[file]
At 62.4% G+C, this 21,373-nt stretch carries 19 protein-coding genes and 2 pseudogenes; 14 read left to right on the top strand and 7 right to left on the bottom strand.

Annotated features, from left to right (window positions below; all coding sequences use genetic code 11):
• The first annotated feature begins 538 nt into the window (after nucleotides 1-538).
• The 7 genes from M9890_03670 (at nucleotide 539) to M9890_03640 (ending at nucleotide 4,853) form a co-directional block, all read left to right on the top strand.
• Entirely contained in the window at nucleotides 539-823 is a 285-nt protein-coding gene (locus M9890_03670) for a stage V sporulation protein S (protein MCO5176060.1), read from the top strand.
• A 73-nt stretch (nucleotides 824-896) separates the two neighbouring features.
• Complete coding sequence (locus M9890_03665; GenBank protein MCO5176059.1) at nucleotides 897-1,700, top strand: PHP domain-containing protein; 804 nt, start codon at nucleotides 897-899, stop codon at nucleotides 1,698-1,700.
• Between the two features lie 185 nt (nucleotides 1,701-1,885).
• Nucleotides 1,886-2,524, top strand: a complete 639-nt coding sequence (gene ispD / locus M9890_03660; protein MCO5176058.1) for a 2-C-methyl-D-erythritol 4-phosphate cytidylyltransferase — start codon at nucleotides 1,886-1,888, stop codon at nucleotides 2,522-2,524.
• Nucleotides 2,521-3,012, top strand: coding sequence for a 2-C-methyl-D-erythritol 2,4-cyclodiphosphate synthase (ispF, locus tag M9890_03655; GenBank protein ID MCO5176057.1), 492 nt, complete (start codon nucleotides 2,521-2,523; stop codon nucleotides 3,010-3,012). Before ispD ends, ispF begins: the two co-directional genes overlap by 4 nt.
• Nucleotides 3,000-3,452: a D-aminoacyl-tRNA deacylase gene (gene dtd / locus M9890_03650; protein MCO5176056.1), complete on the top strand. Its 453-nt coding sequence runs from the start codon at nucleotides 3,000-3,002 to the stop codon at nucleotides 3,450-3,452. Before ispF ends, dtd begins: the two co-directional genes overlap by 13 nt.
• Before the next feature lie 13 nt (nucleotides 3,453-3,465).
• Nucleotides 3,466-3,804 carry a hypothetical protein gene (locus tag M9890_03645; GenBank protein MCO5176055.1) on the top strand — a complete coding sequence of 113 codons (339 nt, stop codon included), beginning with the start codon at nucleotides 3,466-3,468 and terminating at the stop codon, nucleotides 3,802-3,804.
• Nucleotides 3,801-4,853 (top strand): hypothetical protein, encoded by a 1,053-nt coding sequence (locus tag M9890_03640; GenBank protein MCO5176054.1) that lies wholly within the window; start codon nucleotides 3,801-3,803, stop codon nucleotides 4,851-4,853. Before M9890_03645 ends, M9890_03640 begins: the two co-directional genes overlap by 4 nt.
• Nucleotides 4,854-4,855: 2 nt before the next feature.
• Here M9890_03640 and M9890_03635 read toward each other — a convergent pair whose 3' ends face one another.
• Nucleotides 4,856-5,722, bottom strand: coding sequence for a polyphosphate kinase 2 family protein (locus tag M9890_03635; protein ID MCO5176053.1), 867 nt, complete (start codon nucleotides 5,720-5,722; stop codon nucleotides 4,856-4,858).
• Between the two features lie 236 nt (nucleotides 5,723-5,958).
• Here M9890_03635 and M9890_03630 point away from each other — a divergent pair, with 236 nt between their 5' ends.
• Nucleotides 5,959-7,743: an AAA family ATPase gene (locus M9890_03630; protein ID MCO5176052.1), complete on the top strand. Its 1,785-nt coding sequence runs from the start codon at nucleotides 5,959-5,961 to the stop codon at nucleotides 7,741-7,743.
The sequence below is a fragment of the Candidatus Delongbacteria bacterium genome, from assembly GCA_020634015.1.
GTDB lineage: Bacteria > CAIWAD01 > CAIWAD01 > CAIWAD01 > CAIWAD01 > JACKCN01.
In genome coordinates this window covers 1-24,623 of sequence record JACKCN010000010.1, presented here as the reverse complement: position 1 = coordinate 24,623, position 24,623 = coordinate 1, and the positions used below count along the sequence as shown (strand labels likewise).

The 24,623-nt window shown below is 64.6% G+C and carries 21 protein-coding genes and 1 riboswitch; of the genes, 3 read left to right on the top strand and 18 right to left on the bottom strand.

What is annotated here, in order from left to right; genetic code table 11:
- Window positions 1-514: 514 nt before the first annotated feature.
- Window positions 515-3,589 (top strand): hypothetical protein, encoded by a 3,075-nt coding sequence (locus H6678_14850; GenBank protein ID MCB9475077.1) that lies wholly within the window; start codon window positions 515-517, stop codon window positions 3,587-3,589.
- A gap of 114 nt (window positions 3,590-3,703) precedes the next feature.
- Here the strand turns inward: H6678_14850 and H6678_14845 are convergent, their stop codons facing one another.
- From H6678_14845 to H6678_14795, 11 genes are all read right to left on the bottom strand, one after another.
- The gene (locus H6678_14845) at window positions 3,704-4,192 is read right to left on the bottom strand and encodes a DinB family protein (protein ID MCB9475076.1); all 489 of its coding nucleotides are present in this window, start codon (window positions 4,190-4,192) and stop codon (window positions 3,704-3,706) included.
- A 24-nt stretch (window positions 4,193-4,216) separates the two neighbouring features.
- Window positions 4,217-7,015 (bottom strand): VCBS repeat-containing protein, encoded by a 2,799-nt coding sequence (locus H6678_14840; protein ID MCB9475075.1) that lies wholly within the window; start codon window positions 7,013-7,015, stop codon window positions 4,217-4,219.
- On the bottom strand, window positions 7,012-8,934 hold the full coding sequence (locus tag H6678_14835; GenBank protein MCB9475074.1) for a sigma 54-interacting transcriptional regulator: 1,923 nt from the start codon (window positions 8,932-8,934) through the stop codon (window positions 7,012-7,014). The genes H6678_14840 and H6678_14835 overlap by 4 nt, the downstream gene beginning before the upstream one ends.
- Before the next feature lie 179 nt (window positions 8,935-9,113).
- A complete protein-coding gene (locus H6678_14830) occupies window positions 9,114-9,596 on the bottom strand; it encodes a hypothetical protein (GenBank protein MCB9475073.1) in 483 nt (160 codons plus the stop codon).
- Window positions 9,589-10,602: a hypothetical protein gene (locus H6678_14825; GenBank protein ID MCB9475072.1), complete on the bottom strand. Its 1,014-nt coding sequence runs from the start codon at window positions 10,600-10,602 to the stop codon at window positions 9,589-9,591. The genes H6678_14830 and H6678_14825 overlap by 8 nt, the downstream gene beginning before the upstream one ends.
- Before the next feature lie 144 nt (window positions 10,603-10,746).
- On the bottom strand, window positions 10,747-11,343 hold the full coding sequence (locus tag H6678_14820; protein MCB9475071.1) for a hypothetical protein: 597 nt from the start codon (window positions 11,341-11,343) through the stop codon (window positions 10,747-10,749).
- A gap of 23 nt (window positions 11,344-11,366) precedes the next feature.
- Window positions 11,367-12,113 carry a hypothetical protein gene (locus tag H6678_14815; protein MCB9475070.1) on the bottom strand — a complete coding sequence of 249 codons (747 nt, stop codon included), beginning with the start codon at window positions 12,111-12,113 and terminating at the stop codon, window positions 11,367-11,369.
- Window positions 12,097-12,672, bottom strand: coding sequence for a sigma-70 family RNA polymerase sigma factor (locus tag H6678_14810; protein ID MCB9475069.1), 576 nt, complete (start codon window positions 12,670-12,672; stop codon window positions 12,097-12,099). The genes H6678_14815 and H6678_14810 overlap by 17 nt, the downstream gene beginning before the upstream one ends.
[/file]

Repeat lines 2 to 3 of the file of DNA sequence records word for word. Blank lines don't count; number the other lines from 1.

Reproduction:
Annotated features, from left to right (window positions below; all coding sequences use genetic code 11):
• The first annotated feature begins 538 nt into the window (after nucleotides 1-538).